Andy’s Top 30 Video Games: 20-16

  1. The Sims 3 (2009, PC) – 44.8/60

Gameplay 8.4

Building your world and telling your own story is something The Sims pioneered, capitalizing ultimately on Maxis’ original intentions when they created the Sim____ franchises in yesteryear.  I enjoyed this particular version of The Sims over previous editions because graphically it could finally offer a bit more than what was on the surface.  It’s unfortunate that EA is behind this, because I don’t want to give them any credit, but I love being given a relatively clean slate in games and letting the chips fall where they may.  It gets a lower score here because the game has tons of loading problems and can get laggy as hell when overburdened, even on a powerful machine.

Fatigue – 7.2

Sims 3 has held up over the years pretty decently, even in light of a sequel.  EA monetizes the shit out of this franchise, and with that mentality comes a seemingly endless amount of expansions that give the standard adventures of your Sims new flavor.  I only really would get sick of playing once the game would get too laggy, and I ended up having to fight the settings more than anything just to enjoy it.

Music – 7.5

Considering how much time you spend in menus and in the construction layouts, the music never bothered me.  I’ve probably listened to the delicate and agreeable instrumental tunes 1000 times over and never once felt like shouting “OK SHUT UP!”  Sims music always aims for combinations of sweet and bustling, and it works just fine.  Admirably, really, all things considered.

Style – 8.2

As The Sims evolved over time, the character models became a bit more cartoony, the Simlish language more exaggerated and fun, the world more colorful and kooky, and of course the iconic nature of the mood-revealing diamond thingy (known as a “plumbob” by the by) all make for a world that’s not too much of a replica of our own.  After all, we can’t have whoopee with ghosts and birth ghost babies, right?  Right?  Anyone?  I need to know.  For a friend.

Challenge – 3.9

This isn’t really ever supposed to be hard by design, but the challenges lie more in resisting the urge not to cheat.  If you play it straight, which I don’t think anyone ever really does, you’ll have to earn promotions at work, constantly rebuild your digs to be more pimped out, all while regularly relieving your bladder, eating, and sleeping.  It can be grindy in the early stages, but anyone can play this game.  And that’s fine.

Meat – 9.6

There’s so many different things to do in The Sims world.  Expansions certainly add to that, which I accounted for, but there’s nothing stopping you from starting your own regular family and seeing what happens.  Alternatively you can buy an empty lot where you and your dog can sleep on benches and root through dumpsters.  You can have a Sim live in the basement alone forever painting without ever coming outside (or make his decision easier by taking the stairs away).  You can torture your Sims until they die.  You can build your Sims mansions and vast estates.  You can do basically anything, and that is amazing.  At least until the stupid game starts to lag.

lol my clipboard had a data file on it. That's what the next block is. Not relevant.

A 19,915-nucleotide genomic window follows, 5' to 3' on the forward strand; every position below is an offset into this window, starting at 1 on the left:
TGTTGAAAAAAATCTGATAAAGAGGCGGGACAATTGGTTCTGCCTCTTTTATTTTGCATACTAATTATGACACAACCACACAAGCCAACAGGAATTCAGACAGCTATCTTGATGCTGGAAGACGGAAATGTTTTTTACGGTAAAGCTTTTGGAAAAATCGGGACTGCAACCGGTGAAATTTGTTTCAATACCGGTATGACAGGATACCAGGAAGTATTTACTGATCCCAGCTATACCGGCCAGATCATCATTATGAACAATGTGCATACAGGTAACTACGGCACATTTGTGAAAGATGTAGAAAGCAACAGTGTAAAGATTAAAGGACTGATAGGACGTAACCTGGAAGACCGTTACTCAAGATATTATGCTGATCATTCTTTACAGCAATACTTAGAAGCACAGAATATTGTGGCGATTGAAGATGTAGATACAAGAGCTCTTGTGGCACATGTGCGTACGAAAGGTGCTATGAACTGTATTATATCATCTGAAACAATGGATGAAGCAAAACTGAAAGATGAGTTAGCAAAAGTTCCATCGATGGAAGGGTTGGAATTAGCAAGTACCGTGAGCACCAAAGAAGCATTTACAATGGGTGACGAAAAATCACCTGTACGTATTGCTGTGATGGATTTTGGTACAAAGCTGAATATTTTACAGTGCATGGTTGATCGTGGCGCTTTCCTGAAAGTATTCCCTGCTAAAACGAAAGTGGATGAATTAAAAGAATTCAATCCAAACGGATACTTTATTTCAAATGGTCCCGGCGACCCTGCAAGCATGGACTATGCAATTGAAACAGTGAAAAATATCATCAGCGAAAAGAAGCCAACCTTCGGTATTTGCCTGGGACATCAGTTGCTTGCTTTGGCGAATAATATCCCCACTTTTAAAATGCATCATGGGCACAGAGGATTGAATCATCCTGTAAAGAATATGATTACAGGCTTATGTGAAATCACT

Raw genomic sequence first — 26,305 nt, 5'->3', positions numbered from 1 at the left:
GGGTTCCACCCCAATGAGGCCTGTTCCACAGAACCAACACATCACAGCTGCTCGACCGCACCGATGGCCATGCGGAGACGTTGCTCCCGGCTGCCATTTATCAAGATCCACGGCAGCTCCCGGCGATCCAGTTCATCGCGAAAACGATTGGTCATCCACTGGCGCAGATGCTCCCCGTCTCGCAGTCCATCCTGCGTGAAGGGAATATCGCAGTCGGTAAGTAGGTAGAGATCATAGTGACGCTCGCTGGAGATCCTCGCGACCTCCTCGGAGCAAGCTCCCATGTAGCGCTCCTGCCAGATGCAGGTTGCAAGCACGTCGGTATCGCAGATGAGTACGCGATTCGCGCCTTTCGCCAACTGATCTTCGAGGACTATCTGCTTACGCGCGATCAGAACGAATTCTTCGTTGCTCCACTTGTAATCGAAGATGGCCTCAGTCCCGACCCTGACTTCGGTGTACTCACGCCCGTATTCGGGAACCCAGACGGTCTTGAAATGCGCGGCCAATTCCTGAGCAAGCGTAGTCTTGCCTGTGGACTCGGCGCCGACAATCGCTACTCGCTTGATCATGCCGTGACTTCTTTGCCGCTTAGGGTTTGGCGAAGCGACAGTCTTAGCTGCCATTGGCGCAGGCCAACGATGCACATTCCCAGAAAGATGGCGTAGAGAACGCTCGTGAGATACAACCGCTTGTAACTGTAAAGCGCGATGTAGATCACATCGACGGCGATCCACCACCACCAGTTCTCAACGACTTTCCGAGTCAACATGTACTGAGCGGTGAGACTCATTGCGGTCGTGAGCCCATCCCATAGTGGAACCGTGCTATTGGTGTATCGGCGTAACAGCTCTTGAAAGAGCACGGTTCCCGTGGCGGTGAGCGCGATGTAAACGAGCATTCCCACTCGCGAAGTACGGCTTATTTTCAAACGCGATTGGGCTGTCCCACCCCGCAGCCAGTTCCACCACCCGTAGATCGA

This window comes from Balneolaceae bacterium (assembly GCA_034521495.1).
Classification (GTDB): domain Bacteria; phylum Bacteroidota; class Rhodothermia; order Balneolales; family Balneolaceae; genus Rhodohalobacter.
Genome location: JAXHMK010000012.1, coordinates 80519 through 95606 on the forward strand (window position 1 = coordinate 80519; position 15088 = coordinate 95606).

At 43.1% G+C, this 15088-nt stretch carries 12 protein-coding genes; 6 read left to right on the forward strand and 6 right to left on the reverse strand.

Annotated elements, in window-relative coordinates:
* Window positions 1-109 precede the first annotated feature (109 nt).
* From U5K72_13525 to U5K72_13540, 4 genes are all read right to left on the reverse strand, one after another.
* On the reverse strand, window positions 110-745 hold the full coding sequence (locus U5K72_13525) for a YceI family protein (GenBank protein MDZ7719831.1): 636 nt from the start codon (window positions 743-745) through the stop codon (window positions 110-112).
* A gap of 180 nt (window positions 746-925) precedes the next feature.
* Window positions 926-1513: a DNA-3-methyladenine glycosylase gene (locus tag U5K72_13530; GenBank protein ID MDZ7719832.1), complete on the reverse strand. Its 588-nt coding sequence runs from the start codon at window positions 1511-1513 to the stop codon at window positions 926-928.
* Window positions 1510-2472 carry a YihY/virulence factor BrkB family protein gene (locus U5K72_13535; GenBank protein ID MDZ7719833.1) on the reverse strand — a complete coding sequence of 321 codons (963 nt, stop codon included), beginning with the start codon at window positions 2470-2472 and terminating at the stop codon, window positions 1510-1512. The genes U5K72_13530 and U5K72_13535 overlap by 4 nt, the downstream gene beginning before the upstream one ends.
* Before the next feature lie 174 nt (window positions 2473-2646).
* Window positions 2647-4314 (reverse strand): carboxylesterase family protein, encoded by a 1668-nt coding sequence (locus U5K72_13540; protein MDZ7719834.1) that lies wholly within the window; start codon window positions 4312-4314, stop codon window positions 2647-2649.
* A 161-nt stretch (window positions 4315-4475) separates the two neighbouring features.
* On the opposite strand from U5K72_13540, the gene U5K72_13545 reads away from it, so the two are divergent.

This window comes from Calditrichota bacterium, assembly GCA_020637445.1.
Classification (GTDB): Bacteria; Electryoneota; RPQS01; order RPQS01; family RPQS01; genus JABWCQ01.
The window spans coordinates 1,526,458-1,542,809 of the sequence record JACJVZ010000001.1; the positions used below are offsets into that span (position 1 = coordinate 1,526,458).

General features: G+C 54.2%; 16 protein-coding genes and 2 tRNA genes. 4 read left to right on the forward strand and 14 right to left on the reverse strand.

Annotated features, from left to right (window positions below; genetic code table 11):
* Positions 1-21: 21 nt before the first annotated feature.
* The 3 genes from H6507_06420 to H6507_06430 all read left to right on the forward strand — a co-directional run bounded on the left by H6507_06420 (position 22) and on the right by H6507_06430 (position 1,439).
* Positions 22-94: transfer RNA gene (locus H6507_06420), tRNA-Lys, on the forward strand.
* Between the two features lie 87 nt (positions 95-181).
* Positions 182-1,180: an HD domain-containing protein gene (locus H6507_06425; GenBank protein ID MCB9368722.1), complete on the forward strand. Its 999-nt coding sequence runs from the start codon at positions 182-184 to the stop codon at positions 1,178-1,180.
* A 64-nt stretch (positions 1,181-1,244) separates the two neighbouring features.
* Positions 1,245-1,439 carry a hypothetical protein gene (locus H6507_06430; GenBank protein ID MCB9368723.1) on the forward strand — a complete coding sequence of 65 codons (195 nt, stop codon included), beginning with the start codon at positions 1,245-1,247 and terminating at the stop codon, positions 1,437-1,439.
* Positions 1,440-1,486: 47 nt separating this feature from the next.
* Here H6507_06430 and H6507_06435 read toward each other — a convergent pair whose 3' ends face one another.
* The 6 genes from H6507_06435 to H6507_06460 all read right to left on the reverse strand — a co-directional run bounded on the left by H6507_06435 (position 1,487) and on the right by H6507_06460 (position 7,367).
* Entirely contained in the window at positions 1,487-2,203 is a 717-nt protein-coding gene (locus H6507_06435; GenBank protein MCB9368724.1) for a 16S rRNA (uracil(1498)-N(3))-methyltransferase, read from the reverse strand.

1. Command & Conquer: Red Alert (1995, PC) 45.2/60

Gameplay – 7.9

Red Alert is a hell of a lot of fun to play, and during the era of RTS games, they were among one of the best.  Mine some ore, build your units, base up, and take out the opposition.  Like AoE2 before it, I didn’t play the campaign very much.  I’d rather just play against the AI, but what I have played of the campaign mode wasn’t bad, just not for me.  The score here is dampened because I’d get frustrated with maps, being placed near resources, and the amount of time it takes to get to the real meat of the game can sometimes feel like a drag.  That said, you can adjust all sorts of sliders to make the experience better, so maybe I should’ve been more merciful.  Eh.

Fatigue – 5.9

The times I’ve played Red Alert were pretty darned fun, but because it wasn’t really anything my friends played, its time came and went relatively quickly.  I’ve wanted to play it again for a while, but with the release of Red Alert 2 they’ve essentially stopped promoting or supporting the original.  I can probably get it to function in Windows 10 but I haven’t tried too hard.  Also, as mentioned earlier, the way skirmishes played out was often so random that it could get wearisome.

Music – 8.1

“Hell March” still makes me want to lead an army of flamethrowers into my enemy’s territory and slaughter countless hordes of various troops of a different color.  The music is a ton of fun and makes the game high energy, even if you’re sucking Cheeto dust from your fingers and quaffing your 4th Mountain Dew of the day, your head bobs aggressively as a team of pixelated helicopters charges toward the objective.

Style – 7.3

I dug the alternative history angle behind Red Alert, and taking 40s/50s/60s tech, adding some more oomph to it, giving weaponized Tesla coils and some GI Joe-level army materials to your array of standard military fare.  It was close enough to grounded ideas we expected from a Command & Conquer title, but it wasn’t such a major departure that you were playing Starcraft.

Challenge – 7.6

A lot of the challenge I had with Red Alert was randomness.  I’d have a pretty solid army get decimated by pillboxes and the like, and then my ore-gathering trucks would have to go miles and miles away to find those precious resources, often getting destroyed by enemies in the process.  I’d have no money and have to concede.  It’s stuff like that which aggravates me about this game, which is a shame because it’s terribly fun to play 90% of the time.

Meat – 8.4

The campaign, for as little as I played it, was unique and flavorful.  Tons of odd cut scenes, complete with god-awful CG and meager actors, told the quirky narrative from either side.  A guy is buried alive in rocks, for God’s sake.  The game itself has a ton of goofy weapons/units, so go wild.

  1. Super Mario World (1990, SNES) – 45.4/60

Gameplay – 9.8